Powhatan assumed his new role by wearing the crown his English counterpart sent him. Unfortunately for King James, Powhatan did not take what the English king meant as a compliment as such. Powhatan maintained that he and James were on the same level politically and socially and as such he would not travel to the English colony to receive gifts but stay and receive the gifts in his space. As careful negotiations and occasional violence persisted, both sides traded adolescents and young teenagers to live with the other group and learn their language.
John Smith’s Captivity
By December of 1607, when the Powhatans were considering moving to a winter camp, Pocahontas’ kinsman Opechankeno captured Captain John Smith and brought him to Powhatan’s seat of power on the coast at Werowocomoco. The details of what follows have been both highly disputed and the primary component of the American legend of Pocahontas. John Smith published several versions of his kidnapping in the years leading up to as well as just after Pocahontas’ death. One early version that he sent back to England was published without his knowledge. This story is the least dramatic of those that survive to today. Though Smith may have stretched the truth of his situation, the fact remained that he was a prisoner of Opechankeno at the close of 1607, being carried around from village to village as one of the white men’s chiefs. There were skirmishes between Powhatan’s people and the English when they first landed and this made Opechankeno and Powhatan wary of Smith. Once they determined that he was not responsible for the deaths of several Powhatan men who had died at the hands of colonists in the frequent skirmishes, they brought him to Powhatan himself. It was here at Werowocomoco that Pocahontas certainly got her first glimpse of Smith.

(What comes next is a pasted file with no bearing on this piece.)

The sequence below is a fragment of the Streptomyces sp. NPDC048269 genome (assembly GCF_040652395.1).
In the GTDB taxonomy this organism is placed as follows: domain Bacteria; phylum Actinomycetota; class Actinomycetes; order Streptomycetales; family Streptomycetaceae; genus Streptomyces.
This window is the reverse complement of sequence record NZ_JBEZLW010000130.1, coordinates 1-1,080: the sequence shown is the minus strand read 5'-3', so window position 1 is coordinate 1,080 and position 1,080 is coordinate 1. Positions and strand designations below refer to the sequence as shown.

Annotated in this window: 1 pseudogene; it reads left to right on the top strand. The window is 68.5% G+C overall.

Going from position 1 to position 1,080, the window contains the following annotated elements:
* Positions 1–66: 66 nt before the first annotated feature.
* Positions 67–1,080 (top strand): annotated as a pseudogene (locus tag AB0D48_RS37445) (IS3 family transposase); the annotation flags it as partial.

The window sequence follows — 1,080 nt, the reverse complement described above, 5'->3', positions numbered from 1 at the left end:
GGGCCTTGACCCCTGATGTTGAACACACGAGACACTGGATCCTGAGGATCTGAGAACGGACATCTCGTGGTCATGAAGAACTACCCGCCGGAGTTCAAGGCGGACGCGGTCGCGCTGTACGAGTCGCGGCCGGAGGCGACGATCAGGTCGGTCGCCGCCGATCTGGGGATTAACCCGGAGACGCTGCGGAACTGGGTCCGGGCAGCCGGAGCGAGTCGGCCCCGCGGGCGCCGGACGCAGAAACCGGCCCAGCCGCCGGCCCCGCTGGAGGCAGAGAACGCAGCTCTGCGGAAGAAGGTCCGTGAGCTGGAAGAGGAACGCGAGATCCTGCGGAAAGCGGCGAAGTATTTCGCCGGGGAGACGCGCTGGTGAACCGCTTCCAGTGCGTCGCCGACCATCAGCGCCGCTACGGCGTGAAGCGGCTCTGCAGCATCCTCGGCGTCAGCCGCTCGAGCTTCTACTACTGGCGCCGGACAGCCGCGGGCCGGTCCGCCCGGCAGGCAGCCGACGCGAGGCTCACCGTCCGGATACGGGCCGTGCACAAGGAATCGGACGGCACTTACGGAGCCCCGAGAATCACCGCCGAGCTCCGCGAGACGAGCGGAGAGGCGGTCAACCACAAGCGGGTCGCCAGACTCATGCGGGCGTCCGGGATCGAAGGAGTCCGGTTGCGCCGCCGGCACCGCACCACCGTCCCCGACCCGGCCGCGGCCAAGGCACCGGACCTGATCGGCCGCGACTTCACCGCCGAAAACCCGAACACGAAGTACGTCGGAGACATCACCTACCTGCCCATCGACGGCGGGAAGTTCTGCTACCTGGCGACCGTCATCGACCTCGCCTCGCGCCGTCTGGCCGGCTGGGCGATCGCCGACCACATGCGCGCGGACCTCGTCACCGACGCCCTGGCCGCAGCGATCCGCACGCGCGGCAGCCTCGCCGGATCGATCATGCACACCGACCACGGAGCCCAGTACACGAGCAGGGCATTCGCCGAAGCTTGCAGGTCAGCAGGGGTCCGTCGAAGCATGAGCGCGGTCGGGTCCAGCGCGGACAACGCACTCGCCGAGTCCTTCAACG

When Smith was received, Powhatan made sure he was displaying himself as the powerful leader he was, with his wives all around him. These wives symbolically represented Powhatan’s position as the chief with power over all of these groups. Unfortunately, Smith did not have the cultural knowledge to understand this display of regional influence and power and instead he focused on their appearances, saying that there were many “young women” sitting around the chief, “each a great chain of white beads over their shoulders: their heads painted in red and with such a grave and majestical countenance, as drove me into admiration to see such state in a naked salvage…” The story of what happened next changed over different volumes that Smith published over the years, but the first version of the story is one that has stuck in the romantic imaginations of Americans for centuries. John Smith’s Generall Historie weaves a tale of danger, excitement, and romance. According to this account published after Pocahontas’ brief London celebrity and early death, Smith was dragged to two great stones that were brought before Powhatan, his head was forced down onto the stones, and clubs were raised ready to “beat out his brains,” when, “Pocahontas the Kings dearest daughter, when no entreaty could prevail, got his head in her arms, and laid her own upon his to save him from death: whereat the Emperor was contented he should live…” Historians argue that this account is impossible. Not only was Pocahontas only ten years old at the time of Smith’s kidnapping, but Smith only published this version of the events after Pocahontas and Powhatan were dead. Earlier publications have Powhatan telling Smith of the other Native groups in the area and telling him of how the space around the Chesapeake was laid out.